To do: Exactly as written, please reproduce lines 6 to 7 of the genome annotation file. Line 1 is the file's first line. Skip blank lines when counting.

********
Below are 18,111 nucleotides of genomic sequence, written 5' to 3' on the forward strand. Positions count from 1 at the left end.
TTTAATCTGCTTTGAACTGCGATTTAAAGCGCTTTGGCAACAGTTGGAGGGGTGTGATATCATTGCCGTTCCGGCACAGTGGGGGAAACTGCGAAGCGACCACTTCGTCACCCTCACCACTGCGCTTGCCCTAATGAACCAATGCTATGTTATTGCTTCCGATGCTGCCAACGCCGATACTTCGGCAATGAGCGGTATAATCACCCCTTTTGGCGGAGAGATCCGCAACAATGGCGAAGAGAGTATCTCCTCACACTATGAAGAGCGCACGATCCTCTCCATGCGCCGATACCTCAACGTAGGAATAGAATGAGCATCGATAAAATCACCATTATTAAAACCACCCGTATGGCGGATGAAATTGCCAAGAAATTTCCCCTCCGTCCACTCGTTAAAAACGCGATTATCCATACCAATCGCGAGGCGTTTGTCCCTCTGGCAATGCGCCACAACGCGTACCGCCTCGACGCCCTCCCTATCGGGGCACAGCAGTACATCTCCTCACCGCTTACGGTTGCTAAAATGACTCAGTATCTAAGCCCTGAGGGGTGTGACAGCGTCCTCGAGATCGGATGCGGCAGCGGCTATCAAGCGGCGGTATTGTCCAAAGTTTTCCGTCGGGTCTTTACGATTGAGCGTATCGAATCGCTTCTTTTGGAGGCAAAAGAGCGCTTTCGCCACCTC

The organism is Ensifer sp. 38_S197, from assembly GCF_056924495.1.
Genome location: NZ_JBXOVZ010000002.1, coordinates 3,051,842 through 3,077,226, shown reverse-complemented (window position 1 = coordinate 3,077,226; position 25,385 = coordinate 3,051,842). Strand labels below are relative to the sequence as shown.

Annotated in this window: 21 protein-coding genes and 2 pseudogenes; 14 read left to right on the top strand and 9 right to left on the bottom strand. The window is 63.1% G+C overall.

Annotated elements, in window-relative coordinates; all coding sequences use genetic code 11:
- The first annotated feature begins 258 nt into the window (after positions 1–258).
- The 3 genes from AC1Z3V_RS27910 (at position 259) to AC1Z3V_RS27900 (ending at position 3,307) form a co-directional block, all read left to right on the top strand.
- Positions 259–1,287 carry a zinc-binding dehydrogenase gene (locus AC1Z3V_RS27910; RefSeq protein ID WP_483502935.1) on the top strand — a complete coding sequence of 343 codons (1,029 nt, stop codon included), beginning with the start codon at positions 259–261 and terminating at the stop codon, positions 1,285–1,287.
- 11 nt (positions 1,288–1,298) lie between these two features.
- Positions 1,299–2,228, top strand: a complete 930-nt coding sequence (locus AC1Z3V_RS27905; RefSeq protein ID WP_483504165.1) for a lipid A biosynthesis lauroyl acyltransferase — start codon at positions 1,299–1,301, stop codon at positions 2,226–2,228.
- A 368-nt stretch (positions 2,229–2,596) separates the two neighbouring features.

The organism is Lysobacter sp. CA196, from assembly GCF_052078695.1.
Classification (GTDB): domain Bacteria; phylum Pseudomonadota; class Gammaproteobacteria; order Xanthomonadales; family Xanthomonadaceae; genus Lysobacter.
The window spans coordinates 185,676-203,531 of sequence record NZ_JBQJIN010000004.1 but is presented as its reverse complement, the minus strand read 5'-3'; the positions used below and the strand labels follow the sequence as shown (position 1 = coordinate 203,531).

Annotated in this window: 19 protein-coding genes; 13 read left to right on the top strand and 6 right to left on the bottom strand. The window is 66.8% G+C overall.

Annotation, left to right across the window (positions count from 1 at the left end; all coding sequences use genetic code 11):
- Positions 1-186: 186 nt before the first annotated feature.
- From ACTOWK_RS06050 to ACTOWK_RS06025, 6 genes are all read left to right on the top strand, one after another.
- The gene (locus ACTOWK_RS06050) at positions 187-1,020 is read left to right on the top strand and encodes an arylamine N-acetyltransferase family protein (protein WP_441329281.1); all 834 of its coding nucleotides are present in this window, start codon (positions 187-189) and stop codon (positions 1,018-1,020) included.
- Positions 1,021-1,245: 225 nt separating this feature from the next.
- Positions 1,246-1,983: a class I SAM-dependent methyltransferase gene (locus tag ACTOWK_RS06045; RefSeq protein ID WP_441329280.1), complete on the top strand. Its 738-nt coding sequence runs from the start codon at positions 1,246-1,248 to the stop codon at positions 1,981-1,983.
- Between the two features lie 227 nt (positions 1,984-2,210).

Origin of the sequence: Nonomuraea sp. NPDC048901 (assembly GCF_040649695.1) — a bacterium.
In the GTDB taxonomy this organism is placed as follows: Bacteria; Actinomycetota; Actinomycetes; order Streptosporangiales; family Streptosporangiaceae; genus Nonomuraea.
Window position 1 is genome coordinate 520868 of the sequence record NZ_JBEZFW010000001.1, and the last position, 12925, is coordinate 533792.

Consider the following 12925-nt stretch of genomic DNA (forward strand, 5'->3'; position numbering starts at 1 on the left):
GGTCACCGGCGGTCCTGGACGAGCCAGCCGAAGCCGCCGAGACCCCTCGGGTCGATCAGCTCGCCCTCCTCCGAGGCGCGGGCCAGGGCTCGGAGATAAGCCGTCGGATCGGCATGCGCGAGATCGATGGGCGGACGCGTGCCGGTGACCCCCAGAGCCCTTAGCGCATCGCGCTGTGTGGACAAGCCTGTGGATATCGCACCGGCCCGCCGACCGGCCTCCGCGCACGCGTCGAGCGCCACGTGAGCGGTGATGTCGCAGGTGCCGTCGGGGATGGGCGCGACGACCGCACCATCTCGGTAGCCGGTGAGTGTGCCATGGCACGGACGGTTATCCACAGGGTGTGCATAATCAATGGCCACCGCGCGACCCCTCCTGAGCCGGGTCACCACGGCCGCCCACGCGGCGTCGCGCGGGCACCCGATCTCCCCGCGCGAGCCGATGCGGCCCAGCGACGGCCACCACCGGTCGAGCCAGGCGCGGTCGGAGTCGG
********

Annotated elements, in window-relative coordinates; all coding sequences use genetic code 11:
- The first annotated feature begins 258 nt into the window (after positions 1–258).